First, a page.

• nursing models;
  • nursing theory;
  • Roper-Logan-Tierney model for nursing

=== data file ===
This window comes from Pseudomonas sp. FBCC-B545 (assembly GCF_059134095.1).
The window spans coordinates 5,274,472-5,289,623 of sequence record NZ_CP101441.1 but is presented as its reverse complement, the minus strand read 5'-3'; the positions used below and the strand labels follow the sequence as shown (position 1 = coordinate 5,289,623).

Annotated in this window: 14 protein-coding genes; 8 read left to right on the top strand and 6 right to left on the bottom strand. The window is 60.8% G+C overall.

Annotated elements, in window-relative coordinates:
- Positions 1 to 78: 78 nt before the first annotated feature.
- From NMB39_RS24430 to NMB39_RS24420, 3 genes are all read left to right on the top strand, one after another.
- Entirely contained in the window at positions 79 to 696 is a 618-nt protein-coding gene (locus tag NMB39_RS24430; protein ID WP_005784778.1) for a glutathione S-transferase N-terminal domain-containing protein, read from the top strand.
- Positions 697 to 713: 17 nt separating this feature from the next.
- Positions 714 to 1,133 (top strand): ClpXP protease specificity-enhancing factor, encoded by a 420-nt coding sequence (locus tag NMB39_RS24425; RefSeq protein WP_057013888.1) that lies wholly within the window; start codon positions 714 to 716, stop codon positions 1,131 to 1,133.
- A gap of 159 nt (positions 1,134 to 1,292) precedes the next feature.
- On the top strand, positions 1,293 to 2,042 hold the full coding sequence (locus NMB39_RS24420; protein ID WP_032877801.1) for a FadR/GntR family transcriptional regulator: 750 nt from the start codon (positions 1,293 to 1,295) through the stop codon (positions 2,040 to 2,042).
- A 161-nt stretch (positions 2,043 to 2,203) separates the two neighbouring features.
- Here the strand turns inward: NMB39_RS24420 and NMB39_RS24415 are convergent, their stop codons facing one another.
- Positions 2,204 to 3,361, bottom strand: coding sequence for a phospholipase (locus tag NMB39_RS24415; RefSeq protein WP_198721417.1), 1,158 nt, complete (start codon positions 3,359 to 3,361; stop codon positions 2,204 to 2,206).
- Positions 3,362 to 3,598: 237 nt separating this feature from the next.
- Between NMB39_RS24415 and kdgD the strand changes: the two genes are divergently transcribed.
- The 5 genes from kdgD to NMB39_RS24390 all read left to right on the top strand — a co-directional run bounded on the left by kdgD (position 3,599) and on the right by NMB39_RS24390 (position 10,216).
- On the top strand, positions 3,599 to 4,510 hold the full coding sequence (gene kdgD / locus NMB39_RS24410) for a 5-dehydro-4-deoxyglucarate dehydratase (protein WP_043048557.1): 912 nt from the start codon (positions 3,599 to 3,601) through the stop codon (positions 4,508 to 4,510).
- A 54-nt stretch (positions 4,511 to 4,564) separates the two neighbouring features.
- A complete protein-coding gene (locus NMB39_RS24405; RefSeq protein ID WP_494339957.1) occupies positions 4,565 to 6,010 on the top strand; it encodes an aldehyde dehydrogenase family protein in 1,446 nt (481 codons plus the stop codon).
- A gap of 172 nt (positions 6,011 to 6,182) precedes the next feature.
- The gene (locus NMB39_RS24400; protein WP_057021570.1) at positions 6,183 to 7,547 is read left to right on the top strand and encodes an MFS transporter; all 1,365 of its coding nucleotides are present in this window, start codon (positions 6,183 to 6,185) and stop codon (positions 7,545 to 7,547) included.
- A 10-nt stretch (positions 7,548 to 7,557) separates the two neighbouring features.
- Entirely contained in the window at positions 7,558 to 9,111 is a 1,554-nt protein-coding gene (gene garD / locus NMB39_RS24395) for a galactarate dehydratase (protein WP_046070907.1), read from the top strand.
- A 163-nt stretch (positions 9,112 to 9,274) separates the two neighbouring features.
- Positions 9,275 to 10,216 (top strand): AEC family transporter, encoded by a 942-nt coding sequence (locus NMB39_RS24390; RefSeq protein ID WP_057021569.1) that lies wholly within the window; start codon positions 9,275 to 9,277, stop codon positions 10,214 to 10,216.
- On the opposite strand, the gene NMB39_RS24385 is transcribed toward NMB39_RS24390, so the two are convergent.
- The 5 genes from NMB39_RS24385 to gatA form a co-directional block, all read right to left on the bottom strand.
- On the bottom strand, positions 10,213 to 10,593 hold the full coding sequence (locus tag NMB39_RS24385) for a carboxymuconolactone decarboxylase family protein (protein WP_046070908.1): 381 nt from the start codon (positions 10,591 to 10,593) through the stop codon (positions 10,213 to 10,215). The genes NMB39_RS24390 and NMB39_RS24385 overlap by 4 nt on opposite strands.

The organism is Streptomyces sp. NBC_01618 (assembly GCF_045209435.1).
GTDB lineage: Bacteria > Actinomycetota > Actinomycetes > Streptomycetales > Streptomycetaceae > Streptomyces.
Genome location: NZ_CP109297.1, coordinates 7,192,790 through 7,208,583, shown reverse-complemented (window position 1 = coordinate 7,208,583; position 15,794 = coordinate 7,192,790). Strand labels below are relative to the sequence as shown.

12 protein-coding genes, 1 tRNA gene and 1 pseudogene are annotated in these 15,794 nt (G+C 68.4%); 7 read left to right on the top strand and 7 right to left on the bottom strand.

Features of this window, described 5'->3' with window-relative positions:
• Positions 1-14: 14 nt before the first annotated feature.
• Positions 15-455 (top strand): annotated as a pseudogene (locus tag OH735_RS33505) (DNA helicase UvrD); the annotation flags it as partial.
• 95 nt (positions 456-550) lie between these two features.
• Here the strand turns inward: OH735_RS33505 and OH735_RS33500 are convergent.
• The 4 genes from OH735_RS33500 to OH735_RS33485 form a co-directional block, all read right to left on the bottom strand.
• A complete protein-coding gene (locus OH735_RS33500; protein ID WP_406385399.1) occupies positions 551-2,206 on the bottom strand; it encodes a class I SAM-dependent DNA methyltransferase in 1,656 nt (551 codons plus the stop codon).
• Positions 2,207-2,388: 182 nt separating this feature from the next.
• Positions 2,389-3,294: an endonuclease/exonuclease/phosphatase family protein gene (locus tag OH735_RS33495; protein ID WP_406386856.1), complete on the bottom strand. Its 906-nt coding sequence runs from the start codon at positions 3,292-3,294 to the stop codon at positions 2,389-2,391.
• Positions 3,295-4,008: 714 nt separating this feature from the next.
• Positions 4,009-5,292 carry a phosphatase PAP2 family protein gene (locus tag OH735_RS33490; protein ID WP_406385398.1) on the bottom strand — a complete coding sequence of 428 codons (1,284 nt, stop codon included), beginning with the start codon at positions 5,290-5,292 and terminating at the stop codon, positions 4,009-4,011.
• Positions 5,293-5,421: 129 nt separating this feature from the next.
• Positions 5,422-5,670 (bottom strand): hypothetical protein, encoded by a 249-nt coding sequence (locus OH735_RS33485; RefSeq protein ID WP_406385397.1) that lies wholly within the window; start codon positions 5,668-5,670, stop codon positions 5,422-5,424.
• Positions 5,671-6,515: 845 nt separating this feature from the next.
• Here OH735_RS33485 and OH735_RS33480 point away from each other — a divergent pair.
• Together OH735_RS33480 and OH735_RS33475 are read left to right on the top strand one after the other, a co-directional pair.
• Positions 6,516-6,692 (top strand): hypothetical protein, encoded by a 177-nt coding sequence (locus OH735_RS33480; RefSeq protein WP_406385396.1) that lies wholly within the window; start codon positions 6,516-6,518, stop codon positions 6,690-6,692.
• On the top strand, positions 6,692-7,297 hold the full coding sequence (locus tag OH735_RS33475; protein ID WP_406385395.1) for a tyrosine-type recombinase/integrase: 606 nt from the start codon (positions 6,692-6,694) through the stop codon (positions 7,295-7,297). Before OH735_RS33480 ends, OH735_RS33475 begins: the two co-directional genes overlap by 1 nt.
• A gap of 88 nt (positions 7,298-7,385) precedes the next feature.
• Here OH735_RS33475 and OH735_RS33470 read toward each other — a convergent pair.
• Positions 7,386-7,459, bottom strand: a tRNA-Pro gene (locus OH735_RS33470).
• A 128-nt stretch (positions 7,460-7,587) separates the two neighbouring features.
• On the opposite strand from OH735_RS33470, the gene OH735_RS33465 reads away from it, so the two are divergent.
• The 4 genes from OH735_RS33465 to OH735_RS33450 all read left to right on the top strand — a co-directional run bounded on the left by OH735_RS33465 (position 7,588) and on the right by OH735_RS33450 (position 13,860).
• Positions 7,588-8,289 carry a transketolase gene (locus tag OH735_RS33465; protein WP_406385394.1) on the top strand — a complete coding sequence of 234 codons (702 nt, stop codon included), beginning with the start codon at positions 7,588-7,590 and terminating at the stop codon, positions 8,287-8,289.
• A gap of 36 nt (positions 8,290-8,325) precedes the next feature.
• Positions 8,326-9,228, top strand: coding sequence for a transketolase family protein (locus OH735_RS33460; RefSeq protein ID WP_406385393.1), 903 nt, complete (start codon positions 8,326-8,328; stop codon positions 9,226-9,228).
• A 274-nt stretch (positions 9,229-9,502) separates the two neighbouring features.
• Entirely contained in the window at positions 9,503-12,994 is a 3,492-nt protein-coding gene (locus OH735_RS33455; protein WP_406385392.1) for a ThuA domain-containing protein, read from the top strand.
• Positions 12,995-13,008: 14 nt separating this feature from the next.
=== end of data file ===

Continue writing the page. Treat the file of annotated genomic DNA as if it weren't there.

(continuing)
Although nursing models have always had their sceptics, they are now being subjected to more sustained criticism. Critiques have tended to focus mostly on the value of models for nursing practice but, increasingly, their place in nursing science is also being questioned. Reed believes that the growing disparagement of nursing models is symptomatic of the tensions between modernist and post-modernist perspectives on nursing. Drawing its title from Reed’s discussion, this paper — from the opposite side of the Atlantic — reflects on the original purpose of nursing models and critically examines their relevance now, using the first and best-known British nursing model (the Roper-Logan-Tierney model for nursing) as the particular example for scrutiny. Although the popularity of this model is acknowledged, Fraser highlights the concern that it has not been tested. Can, and should, models be tested? This question is addressed in view of its apparent importance to the debate about whether or not nursing models have any continuing, legitimate role in theory or in practice.